The only van Britain now builds is this one, Vauxhall’s Luton-made third generation Vivaro. It’s a medium-sized Transit Custom and Volkswagen Transporter LCV rival that aims to build on the huge success of its predecessor with smarter looks, extra efficiency and plenty of technology. Like its PSA Group design stablemates, it’s also easier to live with and nicer to drive. It is, in short, a contender that potential buyers in this segment can’t ignore.
Buy British. It’s a plea that has an appealing ring to it but usually requires a certain level of sacrifice or compromise. Vauxhall though, reckons that neither of these things will be needed from owners of this third generation Vivaro van. Now that Ford Transits are no longer built in Blighty, it’s the only LCV product the UK screws together and claims class leadership in most of the key areas that’ll matter to business folk. But then so many commercial vehicle products do. This one will certainly need to make good on its glossy brochure promises if it’s to face down direct medium-sized van rivals as talented as Ford’s Transit Custom, Volkswagen’s Transporter, Mercedes’ Vito and the shared design we know as either a Renault Traffic, a Nissan NV300 or a Fiat Talento. An even tougher challenge perhaps for Vauxhall will be in differentiating this product from its near-identical design stablemates, Peugeot’s Expert and Citroen’s Dispatch and Toyota’s Proace. Your selection between this vehicle and its PSA Group-designed counterparts may come down to deals and personal preference but if Vauxhall’s claims for this MK3 Vivaro model are correct, then you could find yourself choosing this design over other market sector rivals for more concrete reasons.
This time round, there’s a primary choice of 1.5 or 2.0-litre diesels. The 1.5 comes in 100PS or 120PS outputs but these units are poorer than the old model’s 1.6-litre diesel power plants in terms of their ability to take heavy payloads. Which means that if you habitually carry heavier loads or engage in longer trips, you’ll want to ignore it and plump for the 2.0-litre Turbo D option, which comes in 120PS, 150PS or 180PS guises. The 2.0-litre models might end up being more economical too, because their higher capacity and greater torque means that you’ll not need to thrash them about so often. All combustion models use a 6-speed manual gearbox, expect the top 180PS derivative which gets an 8-speed auto as standard. There’s also the option of a full-electric Vivaro-e variant which as a 136hp electric motor and a WLTP driving range of 205 miles. Refinement has taken a big step forward with diesel versions of this MK3 design, as has ride quality thanks to load-sensitive shock absorbers and a so-called ‘passive’ suspension system that adjusts springing and damping as required, depending on the road surface. Plus this model feels quite manoeuvrable. Across the range, top-spec variants get camera-driven kit like speed limit recognition, lane departure warning, Side Blind Spot Alert and Driver Attention Alert systems. There’s also a clever ‘Intelligent Speed adaptation’ system that enables you to maintain a constant speed at a cruise.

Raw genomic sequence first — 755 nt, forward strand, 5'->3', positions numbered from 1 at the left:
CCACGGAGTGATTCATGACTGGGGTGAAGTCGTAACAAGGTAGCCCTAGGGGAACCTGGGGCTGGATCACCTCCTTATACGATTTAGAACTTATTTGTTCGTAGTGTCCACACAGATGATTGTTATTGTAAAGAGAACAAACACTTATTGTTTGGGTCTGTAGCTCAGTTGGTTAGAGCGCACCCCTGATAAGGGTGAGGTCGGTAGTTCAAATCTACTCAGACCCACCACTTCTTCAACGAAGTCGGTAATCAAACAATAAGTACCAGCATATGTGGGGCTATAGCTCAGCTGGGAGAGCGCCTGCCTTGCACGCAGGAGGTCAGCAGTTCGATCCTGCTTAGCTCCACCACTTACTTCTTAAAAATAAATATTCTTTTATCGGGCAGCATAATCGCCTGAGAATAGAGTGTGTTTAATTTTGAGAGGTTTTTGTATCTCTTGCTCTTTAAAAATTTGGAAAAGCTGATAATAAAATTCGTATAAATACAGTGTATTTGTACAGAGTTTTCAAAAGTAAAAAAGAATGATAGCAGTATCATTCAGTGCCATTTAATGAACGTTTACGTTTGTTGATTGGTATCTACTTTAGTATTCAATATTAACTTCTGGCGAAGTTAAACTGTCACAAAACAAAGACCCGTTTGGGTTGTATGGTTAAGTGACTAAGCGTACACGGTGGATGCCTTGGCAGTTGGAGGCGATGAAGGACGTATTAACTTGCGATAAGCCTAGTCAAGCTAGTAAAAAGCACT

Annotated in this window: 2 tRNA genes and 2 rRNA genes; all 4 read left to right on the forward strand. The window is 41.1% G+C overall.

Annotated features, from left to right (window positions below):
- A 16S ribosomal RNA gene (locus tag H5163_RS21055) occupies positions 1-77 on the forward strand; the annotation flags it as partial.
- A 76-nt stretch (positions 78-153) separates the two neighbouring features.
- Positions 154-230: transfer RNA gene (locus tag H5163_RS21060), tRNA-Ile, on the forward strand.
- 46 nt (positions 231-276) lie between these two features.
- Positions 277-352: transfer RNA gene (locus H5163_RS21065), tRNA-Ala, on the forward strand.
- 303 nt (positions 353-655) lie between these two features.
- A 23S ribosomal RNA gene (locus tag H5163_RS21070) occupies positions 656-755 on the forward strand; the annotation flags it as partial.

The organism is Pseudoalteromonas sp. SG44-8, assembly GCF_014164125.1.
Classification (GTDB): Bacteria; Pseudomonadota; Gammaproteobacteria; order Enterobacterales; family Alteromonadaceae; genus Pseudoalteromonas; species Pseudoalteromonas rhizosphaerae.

DESIGN AND BUILD
The main visual change is the shorter bonnet of this MK3 model’s more appealing nose. The third generation design is shorter and narrower than its predecessor and, as before, is offered in two lengths – ‘L1’ form (39mm shorter than before) or ‘L2’ (89mm shorter). Previously the longer version had a longer wheelbase. Now, it just features extended bodywork behind the rear axle, which makes the ‘L2’ 350mm longer than the ‘L1’. You don’t now get a high-roof option either, but the standard model is a little taller than before. Inside, there’s a lower, more car-like seating position with plenty of seat and wheel adjustment. As usual in this class, a three-person bench seat is fitted and there’s a bulkhead flap so that longer items can be pushed through from the cargo area. The middle part of the seat folds down to create a table. The dashboard is almost identical to that you’ll find in the Peugeot, Citroen and Toyota versions of this design, which means that most functions are on the central touchscreen, though the climate controls are separated out below.